* Coconut Shrimp--Sweet-and-crunchy, coconut-encrusted shrimp, fried and served with a spicy-and-sweet plum sauce for dipping (Miller’s Ale House).
* Whiskey-Apple Glazed Chicken--Sautéed with sweet whiskey-apple sauce and served over apple-and-sourdough herb stuffing with redskin mashed potatoes, roasted vegetables and a buttermilk biscuit (Claim Jumper).
* Bacon Maple Cupcake and Goat Fig Merlot Cupcake (More Cupcakes).
Mediterranean--the Latest Ethnic Hot Spot for Flavor
As consumers develop more adventurous palates, many are interested in ethnic flavor profiles. Others are drawn by the healthful aspects of ethnic fare and look for ways to incorporate other cultures’ better-for-you ingredients into their daily diets. More than six out of 10 consumers said they would likely order dishes with Spanish (72%), Greek (66%) and Mediterranean (62%) ingredients and flavors. The popularity of these cuisines is due in part to the health halo associated with Mediterranean fare. Females, in particular, are drawn to ingredients and flavors of the European Mediterranean, because of their perceived health benefits. Popular Spanish ingredients include avocado, green chiles and saffron. Greek ingredients include feta and goat cheeses, kalamata olives and pepperoncini. Common pan-Mediterranean ingredients are olive oil, rosemary, hummus and black olives.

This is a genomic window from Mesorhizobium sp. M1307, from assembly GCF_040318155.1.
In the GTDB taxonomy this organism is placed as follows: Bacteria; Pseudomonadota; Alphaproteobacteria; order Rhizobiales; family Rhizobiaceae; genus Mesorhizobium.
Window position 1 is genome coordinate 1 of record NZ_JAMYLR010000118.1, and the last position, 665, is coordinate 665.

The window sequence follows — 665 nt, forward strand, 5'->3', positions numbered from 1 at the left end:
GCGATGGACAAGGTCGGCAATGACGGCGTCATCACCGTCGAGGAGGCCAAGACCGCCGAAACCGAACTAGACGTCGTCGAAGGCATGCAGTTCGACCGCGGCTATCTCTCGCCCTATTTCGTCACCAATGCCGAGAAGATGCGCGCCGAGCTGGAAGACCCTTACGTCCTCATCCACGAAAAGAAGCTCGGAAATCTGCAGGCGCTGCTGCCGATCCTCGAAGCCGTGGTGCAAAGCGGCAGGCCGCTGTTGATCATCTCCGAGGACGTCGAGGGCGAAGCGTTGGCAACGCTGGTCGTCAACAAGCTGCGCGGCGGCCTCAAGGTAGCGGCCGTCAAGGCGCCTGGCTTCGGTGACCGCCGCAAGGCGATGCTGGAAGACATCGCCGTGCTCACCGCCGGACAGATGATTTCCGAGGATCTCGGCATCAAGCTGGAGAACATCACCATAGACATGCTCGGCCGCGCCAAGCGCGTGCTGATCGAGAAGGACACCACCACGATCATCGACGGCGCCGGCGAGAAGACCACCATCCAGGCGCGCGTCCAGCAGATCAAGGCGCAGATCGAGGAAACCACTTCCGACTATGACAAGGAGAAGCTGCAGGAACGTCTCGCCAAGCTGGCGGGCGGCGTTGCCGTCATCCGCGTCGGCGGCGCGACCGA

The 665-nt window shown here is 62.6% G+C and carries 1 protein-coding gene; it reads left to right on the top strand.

The less familiar Mediterranean cuisines of the Middle East and North Africa have greater appeal among males. Approximately 40% of male panelists said they would definitely or probably order menu items made with flavors and ingredients from Moroccan, Lebanese and Turkish cuisines. Nearly one third of both men and women expressed an interest in Persian flavors.
Taking a Plunge Into Ethnic Dips
Consumers are venturing beyond honey mustard, ketchup and barbecue flavors for their dipping sauces. When asked what dipping sauces they prefer for chicken fingers, consumers showed interest in Asian-inspired sauces. Approximately 41% of men and 46% of women said they would choose a sweet-and-sour dipping sauce, and 39% of men and 41% of women would choose teriyaki sauce. For wings, teriyaki, sweet-and-sour, garlic and curry sauces were ranked among the top dip preferences.